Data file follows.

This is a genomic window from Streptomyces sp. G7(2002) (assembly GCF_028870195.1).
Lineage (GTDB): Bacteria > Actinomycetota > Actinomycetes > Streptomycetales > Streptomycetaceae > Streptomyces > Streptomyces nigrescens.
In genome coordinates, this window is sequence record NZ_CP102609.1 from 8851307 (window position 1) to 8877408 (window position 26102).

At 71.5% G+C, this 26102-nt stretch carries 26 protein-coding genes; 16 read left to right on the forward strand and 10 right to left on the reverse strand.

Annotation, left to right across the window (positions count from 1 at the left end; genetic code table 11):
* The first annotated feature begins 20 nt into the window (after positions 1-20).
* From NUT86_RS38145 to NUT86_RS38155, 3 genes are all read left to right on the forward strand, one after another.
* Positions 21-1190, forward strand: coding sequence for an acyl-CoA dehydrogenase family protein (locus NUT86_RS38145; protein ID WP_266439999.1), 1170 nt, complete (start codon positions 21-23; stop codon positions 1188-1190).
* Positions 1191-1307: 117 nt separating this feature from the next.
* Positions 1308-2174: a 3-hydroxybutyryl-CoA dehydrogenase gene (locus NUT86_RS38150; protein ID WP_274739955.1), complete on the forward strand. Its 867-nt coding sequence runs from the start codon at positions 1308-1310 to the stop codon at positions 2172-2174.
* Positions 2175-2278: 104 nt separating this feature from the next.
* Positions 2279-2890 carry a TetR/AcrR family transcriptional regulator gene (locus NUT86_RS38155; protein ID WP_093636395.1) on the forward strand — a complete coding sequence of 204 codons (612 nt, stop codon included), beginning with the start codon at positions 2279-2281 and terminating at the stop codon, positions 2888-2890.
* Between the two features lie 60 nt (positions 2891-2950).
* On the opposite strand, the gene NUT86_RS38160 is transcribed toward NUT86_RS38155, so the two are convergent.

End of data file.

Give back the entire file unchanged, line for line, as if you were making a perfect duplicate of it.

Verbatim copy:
This is a genomic window from Streptomyces sp. G7(2002) (assembly GCF_028870195.1).
Lineage (GTDB): Bacteria > Actinomycetota > Actinomycetes > Streptomycetales > Streptomycetaceae > Streptomyces > Streptomyces nigrescens.
In genome coordinates, this window is sequence record NZ_CP102609.1 from 8851307 (window position 1) to 8877408 (window position 26102).

At 71.5% G+C, this 26102-nt stretch carries 26 protein-coding genes; 16 read left to right on the forward strand and 10 right to left on the reverse strand.

Annotation, left to right across the window (positions count from 1 at the left end; genetic code table 11):
* The first annotated feature begins 20 nt into the window (after positions 1-20).
* From NUT86_RS38145 to NUT86_RS38155, 3 genes are all read left to right on the forward strand, one after another.
* Positions 21-1190, forward strand: coding sequence for an acyl-CoA dehydrogenase family protein (locus NUT86_RS38145; protein ID WP_266439999.1), 1170 nt, complete (start codon positions 21-23; stop codon positions 1188-1190).
* Positions 1191-1307: 117 nt separating this feature from the next.
* Positions 1308-2174: a 3-hydroxybutyryl-CoA dehydrogenase gene (locus NUT86_RS38150; protein ID WP_274739955.1), complete on the forward strand. Its 867-nt coding sequence runs from the start codon at positions 1308-1310 to the stop codon at positions 2172-2174.
* Positions 2175-2278: 104 nt separating this feature from the next.
* Positions 2279-2890 carry a TetR/AcrR family transcriptional regulator gene (locus NUT86_RS38155; protein ID WP_093636395.1) on the forward strand — a complete coding sequence of 204 codons (612 nt, stop codon included), beginning with the start codon at positions 2279-2281 and terminating at the stop codon, positions 2888-2890.
* Between the two features lie 60 nt (positions 2891-2950).
* On the opposite strand, the gene NUT86_RS38160 is transcribed toward NUT86_RS38155, so the two are convergent.